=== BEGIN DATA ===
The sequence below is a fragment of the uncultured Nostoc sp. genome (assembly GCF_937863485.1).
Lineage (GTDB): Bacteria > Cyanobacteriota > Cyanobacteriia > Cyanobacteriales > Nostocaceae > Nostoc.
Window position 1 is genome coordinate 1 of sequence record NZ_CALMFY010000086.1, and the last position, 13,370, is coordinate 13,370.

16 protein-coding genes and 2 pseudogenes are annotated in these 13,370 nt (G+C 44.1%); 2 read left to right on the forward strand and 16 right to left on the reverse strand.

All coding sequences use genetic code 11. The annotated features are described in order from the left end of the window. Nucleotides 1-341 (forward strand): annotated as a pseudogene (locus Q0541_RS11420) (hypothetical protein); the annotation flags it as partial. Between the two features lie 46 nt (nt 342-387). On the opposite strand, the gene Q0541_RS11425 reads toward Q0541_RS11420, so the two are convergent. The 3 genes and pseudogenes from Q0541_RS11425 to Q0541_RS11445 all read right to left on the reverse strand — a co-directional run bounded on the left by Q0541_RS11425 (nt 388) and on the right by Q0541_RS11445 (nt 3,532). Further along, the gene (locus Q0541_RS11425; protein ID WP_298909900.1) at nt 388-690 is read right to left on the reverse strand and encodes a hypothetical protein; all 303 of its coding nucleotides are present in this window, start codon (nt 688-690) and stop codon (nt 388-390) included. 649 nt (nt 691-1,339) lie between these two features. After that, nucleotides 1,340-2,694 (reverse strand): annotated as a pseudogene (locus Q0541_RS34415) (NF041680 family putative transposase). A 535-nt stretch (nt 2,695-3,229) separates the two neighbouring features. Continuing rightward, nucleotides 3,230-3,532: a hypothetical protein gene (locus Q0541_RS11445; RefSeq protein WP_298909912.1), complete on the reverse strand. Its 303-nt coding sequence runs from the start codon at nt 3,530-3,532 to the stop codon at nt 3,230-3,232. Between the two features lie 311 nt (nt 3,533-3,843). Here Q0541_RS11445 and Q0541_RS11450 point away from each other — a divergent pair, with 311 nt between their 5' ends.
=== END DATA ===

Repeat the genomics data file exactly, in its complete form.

The sequence below is a fragment of the uncultured Nostoc sp. genome (assembly GCF_937863485.1).
Lineage (GTDB): Bacteria > Cyanobacteriota > Cyanobacteriia > Cyanobacteriales > Nostocaceae > Nostoc.
Window position 1 is genome coordinate 1 of sequence record NZ_CALMFY010000086.1, and the last position, 13,370, is coordinate 13,370.

16 protein-coding genes and 2 pseudogenes are annotated in these 13,370 nt (G+C 44.1%); 2 read left to right on the forward strand and 16 right to left on the reverse strand.

All coding sequences use genetic code 11. The annotated features are described in order from the left end of the window. Nucleotides 1-341 (forward strand): annotated as a pseudogene (locus Q0541_RS11420) (hypothetical protein); the annotation flags it as partial. Between the two features lie 46 nt (nt 342-387). On the opposite strand, the gene Q0541_RS11425 reads toward Q0541_RS11420, so the two are convergent. The 3 genes and pseudogenes from Q0541_RS11425 to Q0541_RS11445 all read right to left on the reverse strand — a co-directional run bounded on the left by Q0541_RS11425 (nt 388) and on the right by Q0541_RS11445 (nt 3,532). Further along, the gene (locus Q0541_RS11425; protein ID WP_298909900.1) at nt 388-690 is read right to left on the reverse strand and encodes a hypothetical protein; all 303 of its coding nucleotides are present in this window, start codon (nt 688-690) and stop codon (nt 388-390) included. 649 nt (nt 691-1,339) lie between these two features. After that, nucleotides 1,340-2,694 (reverse strand): annotated as a pseudogene (locus Q0541_RS34415) (NF041680 family putative transposase). A 535-nt stretch (nt 2,695-3,229) separates the two neighbouring features. Continuing rightward, nucleotides 3,230-3,532: a hypothetical protein gene (locus Q0541_RS11445; RefSeq protein WP_298909912.1), complete on the reverse strand. Its 303-nt coding sequence runs from the start codon at nt 3,530-3,532 to the stop codon at nt 3,230-3,232. Between the two features lie 311 nt (nt 3,533-3,843). Here Q0541_RS11445 and Q0541_RS11450 point away from each other — a divergent pair, with 311 nt between their 5' ends.